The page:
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- From: james anderson <email@example.com>
- To: firstname.lastname@example.org
- Date: Tue, 15 Aug 2000 11:48:19 +0200
I would have thought that one can do it by treating modifiables as
generational: one (transient) property is dynamic and changed upon
modification. The modifiables must be reified: each becomes an
identified object if it is not so already. The granularity is limited by
the amount of space which you are willing to devote.
We ended up using a generation id in addition to any object identity
which may have already been present and preventing mods if the
identified entity had changed. Web-DAV-like. Another option would be to
use the generation as part of the path, in which case an update failure
would be 'cause the generation was no longer "there" to modify.
It's sort of like multi-processed garbage collection with a fault on the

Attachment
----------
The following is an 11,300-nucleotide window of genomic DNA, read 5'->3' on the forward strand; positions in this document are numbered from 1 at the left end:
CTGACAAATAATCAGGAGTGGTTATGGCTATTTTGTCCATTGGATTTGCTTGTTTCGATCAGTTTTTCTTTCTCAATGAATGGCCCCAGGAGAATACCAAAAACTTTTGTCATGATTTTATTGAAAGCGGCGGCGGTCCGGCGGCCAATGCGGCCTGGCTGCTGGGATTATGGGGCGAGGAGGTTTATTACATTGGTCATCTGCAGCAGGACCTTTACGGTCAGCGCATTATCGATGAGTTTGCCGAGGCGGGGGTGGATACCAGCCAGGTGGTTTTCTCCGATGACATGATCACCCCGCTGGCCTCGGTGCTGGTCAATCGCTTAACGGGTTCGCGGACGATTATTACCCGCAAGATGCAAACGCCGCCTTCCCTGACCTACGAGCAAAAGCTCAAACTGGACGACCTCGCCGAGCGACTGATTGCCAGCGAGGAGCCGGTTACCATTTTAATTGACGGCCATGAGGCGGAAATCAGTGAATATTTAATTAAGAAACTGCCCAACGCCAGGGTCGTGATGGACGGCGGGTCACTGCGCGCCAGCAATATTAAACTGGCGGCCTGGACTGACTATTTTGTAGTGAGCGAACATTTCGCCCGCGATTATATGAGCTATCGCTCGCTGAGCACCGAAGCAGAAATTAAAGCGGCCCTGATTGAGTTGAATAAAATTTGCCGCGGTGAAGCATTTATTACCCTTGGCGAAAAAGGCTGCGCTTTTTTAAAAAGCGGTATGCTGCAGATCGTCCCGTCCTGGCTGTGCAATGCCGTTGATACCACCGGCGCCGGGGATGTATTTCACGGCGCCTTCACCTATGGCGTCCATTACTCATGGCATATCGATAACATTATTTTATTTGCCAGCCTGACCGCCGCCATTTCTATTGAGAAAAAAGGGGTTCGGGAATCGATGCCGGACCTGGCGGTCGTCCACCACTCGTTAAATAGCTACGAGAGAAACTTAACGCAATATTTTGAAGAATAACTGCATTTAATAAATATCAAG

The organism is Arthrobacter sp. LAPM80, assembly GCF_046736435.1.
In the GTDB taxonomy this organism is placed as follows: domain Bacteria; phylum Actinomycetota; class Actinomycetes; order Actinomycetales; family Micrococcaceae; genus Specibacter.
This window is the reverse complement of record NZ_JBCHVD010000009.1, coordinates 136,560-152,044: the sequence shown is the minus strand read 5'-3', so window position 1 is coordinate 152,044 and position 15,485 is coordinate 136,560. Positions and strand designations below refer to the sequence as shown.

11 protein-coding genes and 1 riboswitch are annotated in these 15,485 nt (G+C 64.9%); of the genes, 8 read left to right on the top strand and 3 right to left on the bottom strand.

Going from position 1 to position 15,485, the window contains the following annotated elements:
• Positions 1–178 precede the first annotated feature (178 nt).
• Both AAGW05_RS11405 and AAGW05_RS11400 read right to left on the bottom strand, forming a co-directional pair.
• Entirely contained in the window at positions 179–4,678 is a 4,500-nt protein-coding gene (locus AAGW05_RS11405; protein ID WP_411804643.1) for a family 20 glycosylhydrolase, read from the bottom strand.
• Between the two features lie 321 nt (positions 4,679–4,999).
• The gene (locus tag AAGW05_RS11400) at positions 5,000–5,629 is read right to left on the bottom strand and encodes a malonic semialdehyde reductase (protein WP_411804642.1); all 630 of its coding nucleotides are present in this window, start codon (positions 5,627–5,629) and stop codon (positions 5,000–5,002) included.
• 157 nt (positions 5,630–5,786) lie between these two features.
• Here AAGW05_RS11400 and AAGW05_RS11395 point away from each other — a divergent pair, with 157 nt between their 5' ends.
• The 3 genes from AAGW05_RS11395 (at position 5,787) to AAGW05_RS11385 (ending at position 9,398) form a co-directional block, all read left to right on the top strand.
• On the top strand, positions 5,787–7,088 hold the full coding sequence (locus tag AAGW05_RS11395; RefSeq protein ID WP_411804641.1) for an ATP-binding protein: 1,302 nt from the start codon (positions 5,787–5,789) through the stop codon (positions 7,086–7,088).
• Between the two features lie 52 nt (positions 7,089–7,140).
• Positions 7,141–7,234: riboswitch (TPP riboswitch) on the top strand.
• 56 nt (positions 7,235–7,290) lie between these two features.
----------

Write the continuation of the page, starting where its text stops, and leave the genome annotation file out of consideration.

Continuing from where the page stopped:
presence of a forwarding pointer.
? How about the other issue: do updategrams scale?
What do they propose for moby instances - those which go beyond single
relations, beyond tractable joins? I'm not worried about adding an entry
to an order invoice but rather something more like modifying a patient
Roger Wolter wrote:
> The way I understand optimistic concurrency control, I have to know what
> data values a record contained at the time my program read it so the
> concurrency control mechanism can compare these values to what's in the
> document to determine if it has been altered in the time since my program
> read the data. Unless you are going to lock the document while you are
> modifying the XML (which could conceivably be a significant portion of your
> database) I don't see how you have any choice in a loosely coupled
> environment. Before/After images do both location and currency control.
> Yes, you can use XPath for location but I'm not sure how you would use it
> for concurrency control.
> -----Original Message-----
> From: james anderson [mailto:email@example.com]
> i read this in the short descriptions which i found online, but i'm
> sceptical about it. other tagging methods whould have been sufficient to
> achieve the same ends with pointers.
> has there been any experience with the matching costs against data
> objects more complex than a few items out of a single relational dataset?
> i would wonder whether one has implemented xml pointers for this with
> yet another encoding...